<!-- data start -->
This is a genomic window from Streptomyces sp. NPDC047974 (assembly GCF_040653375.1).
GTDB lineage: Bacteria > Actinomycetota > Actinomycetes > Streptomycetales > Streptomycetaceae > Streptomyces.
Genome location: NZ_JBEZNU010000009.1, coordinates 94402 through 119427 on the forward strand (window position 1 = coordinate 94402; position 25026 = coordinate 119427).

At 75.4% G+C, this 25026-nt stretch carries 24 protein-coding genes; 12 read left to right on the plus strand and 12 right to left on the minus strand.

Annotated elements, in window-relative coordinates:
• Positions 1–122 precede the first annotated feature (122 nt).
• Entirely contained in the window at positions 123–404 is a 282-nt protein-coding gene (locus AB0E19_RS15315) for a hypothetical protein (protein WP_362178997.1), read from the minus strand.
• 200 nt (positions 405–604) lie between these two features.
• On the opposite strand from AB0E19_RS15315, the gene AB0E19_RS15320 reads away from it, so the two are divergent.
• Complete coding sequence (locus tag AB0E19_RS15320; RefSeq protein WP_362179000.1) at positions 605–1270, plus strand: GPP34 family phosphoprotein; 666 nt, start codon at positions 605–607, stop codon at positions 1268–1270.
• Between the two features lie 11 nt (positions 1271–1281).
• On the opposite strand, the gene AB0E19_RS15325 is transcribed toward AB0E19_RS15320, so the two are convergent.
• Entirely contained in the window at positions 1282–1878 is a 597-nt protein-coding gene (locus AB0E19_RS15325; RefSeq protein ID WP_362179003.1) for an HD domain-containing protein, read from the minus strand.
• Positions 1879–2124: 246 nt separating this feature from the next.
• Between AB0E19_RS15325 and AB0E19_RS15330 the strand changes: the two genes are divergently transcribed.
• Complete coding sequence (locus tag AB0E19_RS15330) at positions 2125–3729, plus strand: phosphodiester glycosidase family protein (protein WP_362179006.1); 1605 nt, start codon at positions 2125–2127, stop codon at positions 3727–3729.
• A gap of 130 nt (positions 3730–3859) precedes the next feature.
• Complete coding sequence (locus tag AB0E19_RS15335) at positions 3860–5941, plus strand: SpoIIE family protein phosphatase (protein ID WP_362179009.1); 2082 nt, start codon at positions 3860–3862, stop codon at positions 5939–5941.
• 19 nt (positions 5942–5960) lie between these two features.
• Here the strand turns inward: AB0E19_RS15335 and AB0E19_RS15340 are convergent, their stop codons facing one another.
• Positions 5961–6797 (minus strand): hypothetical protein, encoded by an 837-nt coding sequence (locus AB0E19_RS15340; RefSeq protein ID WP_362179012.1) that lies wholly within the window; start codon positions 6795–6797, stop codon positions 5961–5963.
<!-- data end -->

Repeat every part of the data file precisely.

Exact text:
This is a genomic window from Streptomyces sp. NPDC047974 (assembly GCF_040653375.1).
GTDB lineage: Bacteria > Actinomycetota > Actinomycetes > Streptomycetales > Streptomycetaceae > Streptomyces.
Genome location: NZ_JBEZNU010000009.1, coordinates 94402 through 119427 on the forward strand (window position 1 = coordinate 94402; position 25026 = coordinate 119427).

At 75.4% G+C, this 25026-nt stretch carries 24 protein-coding genes; 12 read left to right on the plus strand and 12 right to left on the minus strand.

Annotated elements, in window-relative coordinates:
• Positions 1–122 precede the first annotated feature (122 nt).
• Entirely contained in the window at positions 123–404 is a 282-nt protein-coding gene (locus AB0E19_RS15315) for a hypothetical protein (protein WP_362178997.1), read from the minus strand.
• 200 nt (positions 405–604) lie between these two features.
• On the opposite strand from AB0E19_RS15315, the gene AB0E19_RS15320 reads away from it, so the two are divergent.
• Complete coding sequence (locus tag AB0E19_RS15320; RefSeq protein WP_362179000.1) at positions 605–1270, plus strand: GPP34 family phosphoprotein; 666 nt, start codon at positions 605–607, stop codon at positions 1268–1270.
• Between the two features lie 11 nt (positions 1271–1281).
• On the opposite strand, the gene AB0E19_RS15325 is transcribed toward AB0E19_RS15320, so the two are convergent.
• Entirely contained in the window at positions 1282–1878 is a 597-nt protein-coding gene (locus AB0E19_RS15325; RefSeq protein ID WP_362179003.1) for an HD domain-containing protein, read from the minus strand.
• Positions 1879–2124: 246 nt separating this feature from the next.
• Between AB0E19_RS15325 and AB0E19_RS15330 the strand changes: the two genes are divergently transcribed.
• Complete coding sequence (locus tag AB0E19_RS15330) at positions 2125–3729, plus strand: phosphodiester glycosidase family protein (protein WP_362179006.1); 1605 nt, start codon at positions 2125–2127, stop codon at positions 3727–3729.
• A gap of 130 nt (positions 3730–3859) precedes the next feature.
• Complete coding sequence (locus tag AB0E19_RS15335) at positions 3860–5941, plus strand: SpoIIE family protein phosphatase (protein ID WP_362179009.1); 2082 nt, start codon at positions 3860–3862, stop codon at positions 5939–5941.
• 19 nt (positions 5942–5960) lie between these two features.
• Here the strand turns inward: AB0E19_RS15335 and AB0E19_RS15340 are convergent, their stop codons facing one another.
• Positions 5961–6797 (minus strand): hypothetical protein, encoded by an 837-nt coding sequence (locus AB0E19_RS15340; RefSeq protein ID WP_362179012.1) that lies wholly within the window; start codon positions 6795–6797, stop codon positions 5961–5963.